Along with significant other reforms of the workers’ compensation in California, the September 2012 enactment of SB 863 brought significant changes to the practice of factoring work comp claims. It is essential for work comp providers and factors alike to understand and comply with three new legal requirements.
The popularity of work comp (as well as private pay insurance) factoring has soared in recent years, as health care providers utilize factoring agreements to accelerate cash flow. Although federal law prohibits factoring of Medicare and Medicaid claims, the laws of most (but not all) states permit factoring in the context of private insurance or workers compensation claims. In a typical healthcare factoring arrangement, the factor pays the healthcare provider a discounted price in exchange for assignment of the accounts receivable associated with particular claims. The factor profits when it collects payment from a third-party payor.
In passing SB 863, the California Legislature reflected concerns that factoring increases the risk of fraud and abuse. To address these concerns, California Labor Code Section 4903.8 adds three new requirements for any assignment of a lien. First, assuming that the original person or entity entitled to payment for services rendered remains in business, the law requires that the order or award for payment of a lien must be payable to that person or entity. The healthcare provider is free to assign the lien to a third party, but the payor must make payment payable to the original person or entity. It is up to the factor to obtain payment from the seller after payment is issued.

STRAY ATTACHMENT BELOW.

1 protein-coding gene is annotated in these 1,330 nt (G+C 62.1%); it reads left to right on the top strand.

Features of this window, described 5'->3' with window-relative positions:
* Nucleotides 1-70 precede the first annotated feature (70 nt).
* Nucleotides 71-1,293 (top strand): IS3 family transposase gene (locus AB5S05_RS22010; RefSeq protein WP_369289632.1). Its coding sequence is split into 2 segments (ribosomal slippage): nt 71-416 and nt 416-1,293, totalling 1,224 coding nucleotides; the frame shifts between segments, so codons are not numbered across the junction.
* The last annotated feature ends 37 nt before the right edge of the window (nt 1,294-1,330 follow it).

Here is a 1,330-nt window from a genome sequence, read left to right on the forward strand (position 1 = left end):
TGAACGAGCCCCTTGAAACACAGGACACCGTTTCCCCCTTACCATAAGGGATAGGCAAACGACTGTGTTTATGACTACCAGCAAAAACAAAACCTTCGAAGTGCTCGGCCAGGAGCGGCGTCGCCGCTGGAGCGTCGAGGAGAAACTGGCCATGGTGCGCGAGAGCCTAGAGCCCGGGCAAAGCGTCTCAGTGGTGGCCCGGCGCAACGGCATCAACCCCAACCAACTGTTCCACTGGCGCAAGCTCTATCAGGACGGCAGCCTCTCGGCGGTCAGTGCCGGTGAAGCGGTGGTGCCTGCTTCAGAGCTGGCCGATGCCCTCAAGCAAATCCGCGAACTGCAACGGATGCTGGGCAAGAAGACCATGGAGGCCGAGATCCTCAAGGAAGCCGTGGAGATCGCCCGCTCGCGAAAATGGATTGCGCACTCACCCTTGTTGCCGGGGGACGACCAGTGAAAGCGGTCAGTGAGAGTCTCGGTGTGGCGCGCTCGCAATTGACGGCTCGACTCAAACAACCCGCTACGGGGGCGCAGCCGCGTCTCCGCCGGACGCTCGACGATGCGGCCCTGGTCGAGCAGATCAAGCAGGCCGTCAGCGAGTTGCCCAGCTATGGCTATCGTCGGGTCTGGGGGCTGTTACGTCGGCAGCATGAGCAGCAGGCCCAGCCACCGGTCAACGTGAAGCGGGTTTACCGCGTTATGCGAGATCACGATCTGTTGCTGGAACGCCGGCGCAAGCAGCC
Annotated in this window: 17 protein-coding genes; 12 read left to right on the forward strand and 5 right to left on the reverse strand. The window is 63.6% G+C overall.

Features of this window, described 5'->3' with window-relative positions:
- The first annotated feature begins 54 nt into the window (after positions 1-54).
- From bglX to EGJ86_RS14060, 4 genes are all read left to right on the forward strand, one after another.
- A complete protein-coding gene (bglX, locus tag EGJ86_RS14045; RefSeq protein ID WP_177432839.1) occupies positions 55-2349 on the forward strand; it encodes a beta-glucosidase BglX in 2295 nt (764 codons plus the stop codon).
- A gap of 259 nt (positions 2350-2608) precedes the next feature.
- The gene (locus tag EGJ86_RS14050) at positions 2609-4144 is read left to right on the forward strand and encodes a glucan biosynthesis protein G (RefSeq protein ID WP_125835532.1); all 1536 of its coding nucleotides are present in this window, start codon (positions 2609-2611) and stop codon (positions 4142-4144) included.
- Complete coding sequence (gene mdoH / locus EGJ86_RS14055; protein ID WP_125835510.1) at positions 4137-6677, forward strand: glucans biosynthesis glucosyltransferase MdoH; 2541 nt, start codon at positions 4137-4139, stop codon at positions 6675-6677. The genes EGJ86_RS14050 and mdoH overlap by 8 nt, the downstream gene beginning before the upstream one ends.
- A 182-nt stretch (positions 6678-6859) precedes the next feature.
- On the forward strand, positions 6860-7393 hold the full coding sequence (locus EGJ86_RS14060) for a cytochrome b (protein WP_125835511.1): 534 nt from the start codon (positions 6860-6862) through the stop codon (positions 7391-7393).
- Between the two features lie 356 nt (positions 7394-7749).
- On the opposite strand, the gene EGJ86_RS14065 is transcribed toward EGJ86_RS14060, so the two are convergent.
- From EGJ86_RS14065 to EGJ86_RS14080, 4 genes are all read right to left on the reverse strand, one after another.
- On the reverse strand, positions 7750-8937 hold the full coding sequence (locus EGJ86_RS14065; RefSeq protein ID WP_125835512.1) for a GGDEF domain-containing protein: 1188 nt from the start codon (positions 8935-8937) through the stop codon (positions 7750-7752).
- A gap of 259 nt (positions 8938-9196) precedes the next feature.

Second, a copy of the assignment of the lien (whether as an assignment of all right, title, and interest in the accounts receivable or as an assignment for collection) must be filed and served. For liens filed prior to January 1, 2013, the copy of the assignment is required to be filed at the earlier of the filing of a declaration of readiness, the lien hearing, or January 1, 2014. For liens filed on or after January 1, 2013, a copy of the assignment is required at the time of lien filing (if assignment has already occurred) or thereafter, within 20 days of assignment.
Third, the assignment of the lien must be accompanied at the time of a filing by a declaration from a person competent to testify that (1) the services or products described in the bill for services or products were actually provided to the injured employee, and (2) the billing statement attached to the lien truly and accurately describes the services or products that were provided to the injured employee.
These requirements do not foreclose factoring of work comp claims, but instead impose procedural safeguards to ensure transparency, accountability, and integrity. For more information on structuring factoring arrangements in compliance with the law, please feel free to contact Nelson Hardiman.